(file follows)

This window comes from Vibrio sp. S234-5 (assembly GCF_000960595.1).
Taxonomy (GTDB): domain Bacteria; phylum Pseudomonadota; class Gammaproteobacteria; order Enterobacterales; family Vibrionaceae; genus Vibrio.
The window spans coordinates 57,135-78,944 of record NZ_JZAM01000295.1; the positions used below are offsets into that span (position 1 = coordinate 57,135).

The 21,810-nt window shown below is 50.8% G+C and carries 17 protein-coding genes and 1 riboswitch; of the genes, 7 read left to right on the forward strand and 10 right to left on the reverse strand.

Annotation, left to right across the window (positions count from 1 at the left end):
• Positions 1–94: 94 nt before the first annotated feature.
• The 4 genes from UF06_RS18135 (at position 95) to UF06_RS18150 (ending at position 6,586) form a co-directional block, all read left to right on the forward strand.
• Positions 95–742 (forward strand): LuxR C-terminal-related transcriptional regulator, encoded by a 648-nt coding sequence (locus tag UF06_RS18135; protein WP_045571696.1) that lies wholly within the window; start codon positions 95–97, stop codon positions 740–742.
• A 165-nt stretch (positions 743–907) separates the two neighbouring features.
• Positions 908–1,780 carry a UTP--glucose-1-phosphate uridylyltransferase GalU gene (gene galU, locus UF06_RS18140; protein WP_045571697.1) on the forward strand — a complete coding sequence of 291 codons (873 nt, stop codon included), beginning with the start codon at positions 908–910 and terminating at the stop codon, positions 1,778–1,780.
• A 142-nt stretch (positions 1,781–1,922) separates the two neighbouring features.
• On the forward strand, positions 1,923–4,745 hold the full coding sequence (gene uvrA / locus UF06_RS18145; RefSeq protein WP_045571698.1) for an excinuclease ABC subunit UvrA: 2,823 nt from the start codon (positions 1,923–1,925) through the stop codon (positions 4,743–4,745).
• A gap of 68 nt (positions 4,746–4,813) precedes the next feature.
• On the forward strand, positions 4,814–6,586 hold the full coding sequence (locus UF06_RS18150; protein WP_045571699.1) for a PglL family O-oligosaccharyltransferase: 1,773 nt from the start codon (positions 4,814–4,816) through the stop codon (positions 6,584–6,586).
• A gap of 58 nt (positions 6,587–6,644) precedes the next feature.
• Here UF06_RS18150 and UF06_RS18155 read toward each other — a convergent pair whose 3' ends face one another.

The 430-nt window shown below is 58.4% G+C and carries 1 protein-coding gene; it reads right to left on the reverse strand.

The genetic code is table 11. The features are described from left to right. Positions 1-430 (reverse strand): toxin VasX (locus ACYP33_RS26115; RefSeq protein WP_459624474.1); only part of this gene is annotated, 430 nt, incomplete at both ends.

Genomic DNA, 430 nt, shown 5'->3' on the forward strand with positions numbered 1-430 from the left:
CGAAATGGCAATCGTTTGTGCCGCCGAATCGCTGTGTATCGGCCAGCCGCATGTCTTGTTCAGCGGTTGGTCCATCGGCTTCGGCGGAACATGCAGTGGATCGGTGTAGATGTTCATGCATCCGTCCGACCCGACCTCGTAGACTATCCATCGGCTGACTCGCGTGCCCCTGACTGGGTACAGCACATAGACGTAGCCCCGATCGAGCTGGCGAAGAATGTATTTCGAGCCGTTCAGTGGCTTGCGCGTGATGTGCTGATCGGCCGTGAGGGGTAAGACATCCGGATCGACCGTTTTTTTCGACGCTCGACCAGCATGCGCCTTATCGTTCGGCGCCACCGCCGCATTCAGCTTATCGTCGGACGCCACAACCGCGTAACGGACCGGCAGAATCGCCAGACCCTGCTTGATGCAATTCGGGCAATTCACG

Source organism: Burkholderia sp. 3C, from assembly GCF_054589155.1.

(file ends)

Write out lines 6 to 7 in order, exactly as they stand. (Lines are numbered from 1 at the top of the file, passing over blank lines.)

• Positions 1–94: 94 nt before the first annotated feature.
• The 4 genes from UF06_RS18135 (at position 95) to UF06_RS18150 (ending at position 6,586) form a co-directional block, all read left to right on the forward strand.